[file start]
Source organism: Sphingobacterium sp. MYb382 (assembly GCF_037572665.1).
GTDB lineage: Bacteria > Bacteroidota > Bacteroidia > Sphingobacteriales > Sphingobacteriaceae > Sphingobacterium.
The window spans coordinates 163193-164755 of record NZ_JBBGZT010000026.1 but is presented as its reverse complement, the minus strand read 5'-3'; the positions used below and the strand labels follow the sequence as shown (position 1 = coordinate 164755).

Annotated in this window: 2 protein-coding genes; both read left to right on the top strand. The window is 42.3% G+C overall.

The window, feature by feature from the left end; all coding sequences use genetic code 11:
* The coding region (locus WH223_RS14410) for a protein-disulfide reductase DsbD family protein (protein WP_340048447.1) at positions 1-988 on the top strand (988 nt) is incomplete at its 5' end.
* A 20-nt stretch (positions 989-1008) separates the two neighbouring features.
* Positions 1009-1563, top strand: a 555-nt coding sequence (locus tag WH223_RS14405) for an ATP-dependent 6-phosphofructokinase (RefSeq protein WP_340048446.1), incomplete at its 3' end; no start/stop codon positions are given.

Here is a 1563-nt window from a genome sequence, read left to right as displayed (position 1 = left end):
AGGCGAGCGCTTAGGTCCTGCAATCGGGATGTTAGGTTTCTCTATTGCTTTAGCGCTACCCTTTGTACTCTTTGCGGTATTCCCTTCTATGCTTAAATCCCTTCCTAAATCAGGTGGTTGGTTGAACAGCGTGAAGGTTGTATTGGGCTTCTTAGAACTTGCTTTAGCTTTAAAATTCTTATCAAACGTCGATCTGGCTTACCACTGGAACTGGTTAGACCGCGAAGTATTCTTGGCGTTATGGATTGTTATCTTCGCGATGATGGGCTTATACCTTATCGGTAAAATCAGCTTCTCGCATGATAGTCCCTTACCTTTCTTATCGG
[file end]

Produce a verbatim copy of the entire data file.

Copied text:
Source organism: Sphingobacterium sp. MYb382 (assembly GCF_037572665.1).
GTDB lineage: Bacteria > Bacteroidota > Bacteroidia > Sphingobacteriales > Sphingobacteriaceae > Sphingobacterium.
The window spans coordinates 163193-164755 of record NZ_JBBGZT010000026.1 but is presented as its reverse complement, the minus strand read 5'-3'; the positions used below and the strand labels follow the sequence as shown (position 1 = coordinate 164755).

Annotated in this window: 2 protein-coding genes; both read left to right on the top strand. The window is 42.3% G+C overall.

The window, feature by feature from the left end; all coding sequences use genetic code 11:
* The coding region (locus WH223_RS14410) for a protein-disulfide reductase DsbD family protein (protein WP_340048447.1) at positions 1-988 on the top strand (988 nt) is incomplete at its 5' end.
* A 20-nt stretch (positions 989-1008) separates the two neighbouring features.
* Positions 1009-1563, top strand: a 555-nt coding sequence (locus tag WH223_RS14405) for an ATP-dependent 6-phosphofructokinase (RefSeq protein WP_340048446.1), incomplete at its 3' end; no start/stop codon positions are given.

Here is a 1563-nt window from a genome sequence, read left to right as displayed (position 1 = left end):
AGGCGAGCGCTTAGGTCCTGCAATCGGGATGTTAGGTTTCTCTATTGCTTTAGCGCTACCCTTTGTACTCTTTGCGGTATTCCCTTCTATGCTTAAATCCCTTCCTAAATCAGGTGGTTGGTTGAACAGCGTGAAGGTTGTATTGGGCTTCTTAGAACTTGCTTTAGCTTTAAAATTCTTATCAAACGTCGATCTGGCTTACCACTGGAACTGGTTAGACCGCGAAGTATTCTTGGCGTTATGGATTGTTATCTTCGCGATGATGGGCTTATACCTTATCGGTAAAATCAGCTTCTCGCATGATAGTCCCTTACCTTTCTTATCGG